Weddings have lost their lustre

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Couples reject the mainstream

I was 21 when I got married in the early 1960s, and not a moment too soon. I felt I was on the cusp of being perceived as an “old” bride. My older sister had married a month after her 19th birthday a few years before.

Virtually everyone I knew was married and had become parents twice over before their 30th birthdays. I had my two at 25 and 27. Fertility problems were rare, because women’s fertility peaks between the ages of 15 and 25.

The American writer John Updike published a wonderful story in The New Yorker: “When Everyone was Pregnant.” That’s what my world was like when I was in my twenties: Everyone was pregnant.

Statistics Canada has just published its 2006 Canadian Family Portrait, and not only is everyone not pregnant any more, it seems that marriage is now unfashionable. For the first time in the census’ history, more Canadian adults—more than 51% of adults—have never been married. Even 20 years ago, more than 60% were married.

Common-law families—the most popular arrangement in Quebec for many years now—have surged by 18.9% since 2001, and lone-parent families, 80% of which are headed by women, jumped by 7.8%.

The number of households without children has risen sharply, by 11.2%, and so has the number of one-person households, by 11.8%. Lots of gay people are forming households, as might be expected with the legalization of gay marriage, even though only 16.5% of Canada’s 45,345 same-sex couples actually chose marriage.

Diversity seems to be the theme in 2006: marry, don’t marry, live common-law with no kids, live alone and have kids, or just live alone.

There is no template for “coming of age.” Still, notes Anne Milan, senior analyst with Statistics Canada demography division, even though fewer Canadians are getting married, marriage remains “the single most common foundation on which Canadians build a family.” Marriage overall “remains an important family structure.”

For how long? How long can an institution remain important when it is not privileged, either in law or in the reigning ideological discourse, as more worthy than other lifestyle choices?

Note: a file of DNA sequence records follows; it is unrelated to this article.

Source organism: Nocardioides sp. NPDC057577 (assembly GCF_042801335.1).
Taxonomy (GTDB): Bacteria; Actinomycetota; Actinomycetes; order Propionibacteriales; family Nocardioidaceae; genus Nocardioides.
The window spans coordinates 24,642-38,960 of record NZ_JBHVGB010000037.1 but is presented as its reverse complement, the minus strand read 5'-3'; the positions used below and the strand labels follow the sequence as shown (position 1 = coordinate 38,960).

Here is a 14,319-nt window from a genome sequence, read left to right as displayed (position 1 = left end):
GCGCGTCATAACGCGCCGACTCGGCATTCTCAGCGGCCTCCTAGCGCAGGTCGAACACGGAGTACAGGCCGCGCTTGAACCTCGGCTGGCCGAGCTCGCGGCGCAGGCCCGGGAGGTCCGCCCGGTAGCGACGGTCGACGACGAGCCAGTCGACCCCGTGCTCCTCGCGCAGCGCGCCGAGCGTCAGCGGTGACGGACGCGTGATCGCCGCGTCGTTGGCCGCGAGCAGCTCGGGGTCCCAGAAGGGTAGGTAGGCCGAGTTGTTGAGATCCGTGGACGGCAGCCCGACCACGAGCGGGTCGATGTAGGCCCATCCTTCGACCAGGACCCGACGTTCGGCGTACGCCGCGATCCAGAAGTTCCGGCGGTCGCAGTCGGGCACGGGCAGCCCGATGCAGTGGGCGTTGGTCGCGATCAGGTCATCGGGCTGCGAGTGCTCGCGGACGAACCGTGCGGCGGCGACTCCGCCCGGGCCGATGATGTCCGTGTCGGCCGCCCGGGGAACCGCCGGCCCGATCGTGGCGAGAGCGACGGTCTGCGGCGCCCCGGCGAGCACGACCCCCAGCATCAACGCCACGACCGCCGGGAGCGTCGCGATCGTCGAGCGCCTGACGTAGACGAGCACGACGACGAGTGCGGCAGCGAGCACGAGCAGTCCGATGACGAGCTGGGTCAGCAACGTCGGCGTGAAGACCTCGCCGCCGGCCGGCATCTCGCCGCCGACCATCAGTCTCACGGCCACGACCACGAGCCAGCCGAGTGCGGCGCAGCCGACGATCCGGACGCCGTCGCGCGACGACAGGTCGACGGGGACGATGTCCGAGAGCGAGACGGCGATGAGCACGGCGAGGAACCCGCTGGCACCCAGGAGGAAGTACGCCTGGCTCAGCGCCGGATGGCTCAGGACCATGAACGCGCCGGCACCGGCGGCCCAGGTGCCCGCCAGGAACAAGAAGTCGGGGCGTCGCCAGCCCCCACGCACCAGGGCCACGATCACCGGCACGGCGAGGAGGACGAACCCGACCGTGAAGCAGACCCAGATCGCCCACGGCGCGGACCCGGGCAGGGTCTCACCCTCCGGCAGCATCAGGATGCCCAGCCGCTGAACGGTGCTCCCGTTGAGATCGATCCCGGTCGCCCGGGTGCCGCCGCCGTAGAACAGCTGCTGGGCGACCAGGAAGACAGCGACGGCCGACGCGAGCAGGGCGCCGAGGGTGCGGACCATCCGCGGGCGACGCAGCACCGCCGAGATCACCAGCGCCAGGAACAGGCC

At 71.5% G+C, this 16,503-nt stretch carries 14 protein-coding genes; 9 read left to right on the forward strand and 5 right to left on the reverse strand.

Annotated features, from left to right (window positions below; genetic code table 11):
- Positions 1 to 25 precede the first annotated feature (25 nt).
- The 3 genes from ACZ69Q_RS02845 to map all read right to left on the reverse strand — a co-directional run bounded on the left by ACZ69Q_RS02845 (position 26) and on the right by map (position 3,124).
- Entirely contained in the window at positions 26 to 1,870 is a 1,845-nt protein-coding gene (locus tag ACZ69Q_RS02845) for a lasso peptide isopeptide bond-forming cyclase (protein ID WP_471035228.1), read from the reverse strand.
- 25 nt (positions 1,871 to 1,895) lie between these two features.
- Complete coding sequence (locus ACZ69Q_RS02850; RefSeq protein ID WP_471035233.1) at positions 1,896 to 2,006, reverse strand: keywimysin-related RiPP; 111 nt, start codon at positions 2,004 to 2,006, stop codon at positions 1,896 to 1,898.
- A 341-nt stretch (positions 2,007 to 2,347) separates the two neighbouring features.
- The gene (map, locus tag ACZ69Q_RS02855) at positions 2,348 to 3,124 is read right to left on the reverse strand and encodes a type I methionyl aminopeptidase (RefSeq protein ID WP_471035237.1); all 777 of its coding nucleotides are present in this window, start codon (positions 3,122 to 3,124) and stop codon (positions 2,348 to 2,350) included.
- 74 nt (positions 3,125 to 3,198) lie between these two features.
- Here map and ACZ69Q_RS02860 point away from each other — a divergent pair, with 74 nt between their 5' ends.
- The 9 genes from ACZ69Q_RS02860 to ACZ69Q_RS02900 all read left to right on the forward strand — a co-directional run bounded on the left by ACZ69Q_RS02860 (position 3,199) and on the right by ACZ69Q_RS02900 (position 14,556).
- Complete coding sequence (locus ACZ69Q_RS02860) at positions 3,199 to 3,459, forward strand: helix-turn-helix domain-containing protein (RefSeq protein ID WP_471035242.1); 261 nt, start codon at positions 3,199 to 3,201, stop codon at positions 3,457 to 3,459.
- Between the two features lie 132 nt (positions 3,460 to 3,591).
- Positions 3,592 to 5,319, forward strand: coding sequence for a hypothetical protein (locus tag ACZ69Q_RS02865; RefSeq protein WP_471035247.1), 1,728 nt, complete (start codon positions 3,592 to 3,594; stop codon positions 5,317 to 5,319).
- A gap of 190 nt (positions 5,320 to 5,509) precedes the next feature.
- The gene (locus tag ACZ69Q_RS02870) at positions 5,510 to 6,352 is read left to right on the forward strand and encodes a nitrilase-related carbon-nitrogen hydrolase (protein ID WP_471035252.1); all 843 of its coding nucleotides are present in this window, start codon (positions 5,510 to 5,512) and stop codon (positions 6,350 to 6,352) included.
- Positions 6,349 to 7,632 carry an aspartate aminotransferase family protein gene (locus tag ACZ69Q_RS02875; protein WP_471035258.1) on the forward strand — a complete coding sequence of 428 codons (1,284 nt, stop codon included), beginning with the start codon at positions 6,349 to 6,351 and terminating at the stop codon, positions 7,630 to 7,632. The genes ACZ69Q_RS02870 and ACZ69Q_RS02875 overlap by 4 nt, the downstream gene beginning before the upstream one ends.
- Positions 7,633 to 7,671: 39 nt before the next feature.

Ms. Milan’s words sound more wistfully hopeful than optimistic. More and more, marriage is beginning to look like a kind of vestigial ritual undertaken by those from certain ethnic communities or out of respect for one’s old-fashioned parents, one without any particular inherent social, moral or civic status to make of it an aspirational goal or an achievement of any special kind. The state does not reward you if you marry; it doesn’t penalize you if you don’t. Society doesn’t think more or less of you, whether you have a wedding ring or just live together.

Why were we so eager to marry in the past? I mean, aside from the obvious reason that one was allowed to have sex without guilt, with finally a place of one’s own to have it in. (There were people who bravely lived “in sin,” but not in the same city as their parents; the scandal would have been too much for them to bear.) It was because in marrying, we actually felt we had changed. We had crossed an existential threshold and became a contributing member of society. Marriage was perceived as an exciting adventure and a symbol that one was at last mature, ready for responsibility, worthy of respect. People who failed to marry by their thirties were pitied. It was assumed there was something “wrong” with them.

Looking back, I have to marvel at the eagerness with which we gave up our freedom and turned our backs on the idea of other options. It was because society made us feel we were more important than we had been before, as single people. We were important because we were going to have children.

Society approved of that. Trickling tributaries before, we had joined the mainstream.

We’re all tributaries now, free to meander here and there in freedom, which has been, since the 1960s, the reigning value in Western society. But when tributaries feel no compulsion to seek the river, the river slows and muddies.

We’re drying up as a society, because we have turned our backs on the idea of marriage as meaningful, as the step to children and regenerating society. We have turned our back on the mainstream.

Barbara Kay
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